How we relate to God

Sociologists sometimes talk about a person’s “spheres of life,” wherein one has a private life, a shared life with a small community (village, family, clan, etc.), and a sense of unity with a larger group (nation, ethnic group, etc.).  Today, things aren’t that simple because of our vastly increased mobility – now one can belong to multiple communities (work, school, clubs, other hobbies) which don’t necessarily intersect much.  But it can still be (over-)simplified back down to the “local community” category.  Basically, the distinctions are as follows: the private sphere is the space in which an individual is most freely an individual, the local community sphere is where an individual interacts with others and seeks/establishes a sense of home, and the larger group sphere is where an individual though one’s local community derives a larger sense of shared identity on a grander scale.

This shows up in ancient Middle Eastern polytheism (well, probably in most polytheistic cultures?) in the form of patron deities.  In the general course of life, an individual would interact with three categories of deities: their national god, their tribal/village/family god, and their personal god.  The national god would generally be associated with the king (either through claims of divine ancestry, or just the king’s patron deity), and be treated as the god who protects the whole country.  The family or village god would be a more localized version of that, and the personal god an individual version.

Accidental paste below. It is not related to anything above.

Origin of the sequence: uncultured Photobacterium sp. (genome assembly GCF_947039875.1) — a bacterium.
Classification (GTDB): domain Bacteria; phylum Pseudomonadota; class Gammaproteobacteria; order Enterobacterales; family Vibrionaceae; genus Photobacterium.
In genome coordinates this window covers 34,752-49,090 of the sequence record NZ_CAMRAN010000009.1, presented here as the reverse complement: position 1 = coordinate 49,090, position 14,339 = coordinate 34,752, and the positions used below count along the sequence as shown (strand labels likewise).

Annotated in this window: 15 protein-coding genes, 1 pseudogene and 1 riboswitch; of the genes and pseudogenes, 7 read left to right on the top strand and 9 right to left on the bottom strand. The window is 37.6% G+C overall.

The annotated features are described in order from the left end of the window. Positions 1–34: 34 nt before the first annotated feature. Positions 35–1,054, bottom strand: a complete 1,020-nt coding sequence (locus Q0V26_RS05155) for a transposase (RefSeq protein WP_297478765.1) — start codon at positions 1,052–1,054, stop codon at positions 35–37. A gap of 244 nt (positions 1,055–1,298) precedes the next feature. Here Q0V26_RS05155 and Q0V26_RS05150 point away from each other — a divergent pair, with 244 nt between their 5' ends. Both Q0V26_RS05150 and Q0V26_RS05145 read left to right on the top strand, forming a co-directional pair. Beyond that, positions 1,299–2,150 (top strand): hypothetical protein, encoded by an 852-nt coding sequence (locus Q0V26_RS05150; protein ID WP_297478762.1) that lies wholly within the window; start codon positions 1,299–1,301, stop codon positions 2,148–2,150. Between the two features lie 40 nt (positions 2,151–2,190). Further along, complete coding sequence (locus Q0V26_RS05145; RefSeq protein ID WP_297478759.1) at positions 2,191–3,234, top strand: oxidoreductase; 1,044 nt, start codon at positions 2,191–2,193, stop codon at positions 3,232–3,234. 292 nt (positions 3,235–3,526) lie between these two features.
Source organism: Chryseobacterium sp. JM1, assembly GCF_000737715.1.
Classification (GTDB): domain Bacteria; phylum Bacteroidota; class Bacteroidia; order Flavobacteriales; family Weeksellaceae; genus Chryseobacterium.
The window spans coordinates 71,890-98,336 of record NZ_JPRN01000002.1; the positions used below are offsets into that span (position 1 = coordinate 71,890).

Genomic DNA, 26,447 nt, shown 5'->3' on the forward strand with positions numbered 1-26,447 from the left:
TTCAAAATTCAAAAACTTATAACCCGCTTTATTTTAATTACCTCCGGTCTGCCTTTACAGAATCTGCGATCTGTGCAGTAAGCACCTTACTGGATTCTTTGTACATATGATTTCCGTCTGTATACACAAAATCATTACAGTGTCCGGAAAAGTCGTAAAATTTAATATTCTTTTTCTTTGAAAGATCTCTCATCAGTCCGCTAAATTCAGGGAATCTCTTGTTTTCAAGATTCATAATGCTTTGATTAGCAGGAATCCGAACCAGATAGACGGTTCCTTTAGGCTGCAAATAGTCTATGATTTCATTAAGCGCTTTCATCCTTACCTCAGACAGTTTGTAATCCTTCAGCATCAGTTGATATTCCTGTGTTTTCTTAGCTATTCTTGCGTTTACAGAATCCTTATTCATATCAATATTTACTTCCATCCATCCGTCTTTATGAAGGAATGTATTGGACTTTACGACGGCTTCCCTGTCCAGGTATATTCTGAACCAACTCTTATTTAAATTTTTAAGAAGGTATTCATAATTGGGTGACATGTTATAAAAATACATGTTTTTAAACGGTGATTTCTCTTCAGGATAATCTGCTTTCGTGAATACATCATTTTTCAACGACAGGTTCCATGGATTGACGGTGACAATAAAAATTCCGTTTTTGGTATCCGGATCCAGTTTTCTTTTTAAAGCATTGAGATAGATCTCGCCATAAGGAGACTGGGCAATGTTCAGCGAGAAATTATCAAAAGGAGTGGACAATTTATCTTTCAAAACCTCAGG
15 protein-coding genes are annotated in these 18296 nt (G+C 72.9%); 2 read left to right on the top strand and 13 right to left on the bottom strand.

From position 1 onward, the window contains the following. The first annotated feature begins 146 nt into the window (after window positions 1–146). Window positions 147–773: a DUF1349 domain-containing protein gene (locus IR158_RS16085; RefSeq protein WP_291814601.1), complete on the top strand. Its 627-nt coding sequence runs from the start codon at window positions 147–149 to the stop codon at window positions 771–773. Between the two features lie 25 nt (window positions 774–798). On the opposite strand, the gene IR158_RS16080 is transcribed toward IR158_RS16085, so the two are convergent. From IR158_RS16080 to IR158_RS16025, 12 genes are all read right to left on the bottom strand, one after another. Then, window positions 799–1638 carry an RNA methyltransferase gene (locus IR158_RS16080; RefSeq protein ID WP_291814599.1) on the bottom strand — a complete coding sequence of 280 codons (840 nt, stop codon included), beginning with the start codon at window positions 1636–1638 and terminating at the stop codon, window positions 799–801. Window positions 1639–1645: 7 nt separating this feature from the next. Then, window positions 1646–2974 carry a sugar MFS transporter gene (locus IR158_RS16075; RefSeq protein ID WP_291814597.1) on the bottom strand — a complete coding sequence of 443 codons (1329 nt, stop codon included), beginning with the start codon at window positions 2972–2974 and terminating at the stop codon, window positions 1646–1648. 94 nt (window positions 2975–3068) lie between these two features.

So, in the course of the Old Testament, Israel’s many instances of falling out with God were not so much cases of their ceasing to believe in Yahweh, but relegating him to being simply their national god.  Sure, Yahweh was the God of Israel, but their flirtations with idolatry meant that they were accepting other gods alongside him in their worship and ordering of life.

Although we don’t live in a polytheistic culture today, the same type of problem remains very real to us.  Too often it’s easy to “believe in God” and even acknowledge him as the Creator of everything, the King of Kings and Lord of Lords, yet we still hold back from submitting the entirety of our personal lives to him.  In other words, we consider him the God of creation, and even the God of our local church, but we don’t make him our personal god.  Employment status, money, human relationships, hobbies, or personal goals too easily become our personal patron gods in place of the one true God.

The opposite has also become a problem in today’s world: making God our personal god, but not acknowledging him as the God of all.  This is the result of overblown individualism – “god is like this to me, but may be different to you.”  It’s equally dangerous to the previous situation, because God isn’t being acknowledged as sovereign in all spheres of life.  A generalized god who has no sovereignty in one’s personal life reveals a lack of a personal relationship with Christ wherein one can say “I have been crucified with Christ; it is no longer I who live, but Christ who lives in me.”  A personalized god who is thought to have no bearing on the lives of others reveals a lack of appreciation for the covenant community where in one can say “Since there is one bread, we who are many are one body.”